What is the role of the United States in the period that followed the Cold War, when no nation-state was a credible rival to American power? Mr. Clinton had his own answer, oddly derivative from Mr. Carter: that the United States be the guarantor of human rights in regions of contention and disorder and the "indispensable" partner and participant in multinational efforts to police and preserve the peace. Mr. Bush came to office questioning both parts of that approach, though events prompted him to take a kinder look at "nation-building," in Iraq and Afghanistan, than he ever contemplated in his debates with Al Gore, Jr., in 2000.

This question, which Mr. Clinton bequeathed to Mr. Bush, remains fundamentally unresolved - especially since it may be that the greatest threats to American security and independence aren't nation-states at all but aggregations of the aggrieved that take terror as a tactic and then transform it into a crude ideology.

Now that communism is gone, is it still in the American interest to promote democracy abroad, and is it reasonable to think that American-style democracy has worldwide appeal or applicability?

This is one of the most beguiling questions in the American debate, and it is important to remember that Mr. Bush did not put it on the American agenda. It was there, implicitly, during the Cold War and before, when American policy-makers reached a conclusion, in places like Guatemala, Iran, and Chile, that is at odds with the instincts of the Bush team.

Many of the people who surrounded Mr. Bush in the early years of his presidency argued that the greatest benefit of the war to topple Saddam Hussein might be to use Iraq as a laboratory of democracy that would eventually infect the entire Middle East. Writing in the New York Times earlier this month, however, Francis Fukuyama of the School of Advanced International Studies at Johns Hopkins University, offered a counter-argument: "We need in the first instance to understand that promoting democracy and modernization in the Middle East is not a solution to the problem of jihadist terrorism; in all likelihood it will make the short-term problem worse, as we have seen in the case of the Palestinian election bringing Hamas to power."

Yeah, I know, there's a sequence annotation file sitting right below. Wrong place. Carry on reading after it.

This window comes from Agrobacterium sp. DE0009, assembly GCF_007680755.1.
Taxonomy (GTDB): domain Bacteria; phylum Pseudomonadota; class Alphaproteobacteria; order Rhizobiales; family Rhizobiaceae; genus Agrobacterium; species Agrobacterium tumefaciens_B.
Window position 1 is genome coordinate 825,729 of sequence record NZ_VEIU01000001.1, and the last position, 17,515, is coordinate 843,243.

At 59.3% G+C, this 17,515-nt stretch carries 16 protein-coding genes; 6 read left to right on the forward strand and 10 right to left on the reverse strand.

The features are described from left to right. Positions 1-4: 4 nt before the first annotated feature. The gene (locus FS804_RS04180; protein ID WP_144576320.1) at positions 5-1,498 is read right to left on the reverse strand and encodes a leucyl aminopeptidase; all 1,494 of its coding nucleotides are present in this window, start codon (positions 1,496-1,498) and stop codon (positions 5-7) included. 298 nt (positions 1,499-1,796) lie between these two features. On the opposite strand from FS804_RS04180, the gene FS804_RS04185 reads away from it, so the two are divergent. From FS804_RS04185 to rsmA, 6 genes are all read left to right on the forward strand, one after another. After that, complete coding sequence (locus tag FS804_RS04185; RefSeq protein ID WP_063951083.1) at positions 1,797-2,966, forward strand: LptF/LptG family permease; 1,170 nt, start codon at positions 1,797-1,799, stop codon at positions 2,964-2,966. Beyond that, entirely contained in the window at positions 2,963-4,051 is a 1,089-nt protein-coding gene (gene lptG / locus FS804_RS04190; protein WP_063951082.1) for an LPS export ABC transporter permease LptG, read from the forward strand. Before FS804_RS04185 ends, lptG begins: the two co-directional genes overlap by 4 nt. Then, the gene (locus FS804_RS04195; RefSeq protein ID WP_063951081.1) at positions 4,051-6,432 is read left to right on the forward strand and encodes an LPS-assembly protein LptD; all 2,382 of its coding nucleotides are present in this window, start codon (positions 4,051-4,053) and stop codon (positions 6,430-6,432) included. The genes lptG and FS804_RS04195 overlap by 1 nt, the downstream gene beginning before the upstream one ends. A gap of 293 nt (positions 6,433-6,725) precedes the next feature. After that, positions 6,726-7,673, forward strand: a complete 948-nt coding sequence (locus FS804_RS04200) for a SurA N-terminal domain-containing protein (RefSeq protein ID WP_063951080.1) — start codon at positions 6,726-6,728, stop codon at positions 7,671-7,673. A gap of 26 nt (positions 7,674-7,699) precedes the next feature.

How do we make a graceful transformation from post-industrial manufacturing to the whatever will follow the information-age economy?

We struggled with similar questions when the railroad, shoe, textile, and steel industries collapsed, and now we are struggling with these difficult dislocations as the American automobile industry is under siege. This comes at a time when old-style health-care and retirement benefits themselves are being altered. Right now few politicians in either party are looking at these two problems as two sides of the same devalued coin. But these issues, like the two questions before it, are a reminder that any politician who wants his name on an era is going to have to come up with solutions posed by the end of an era.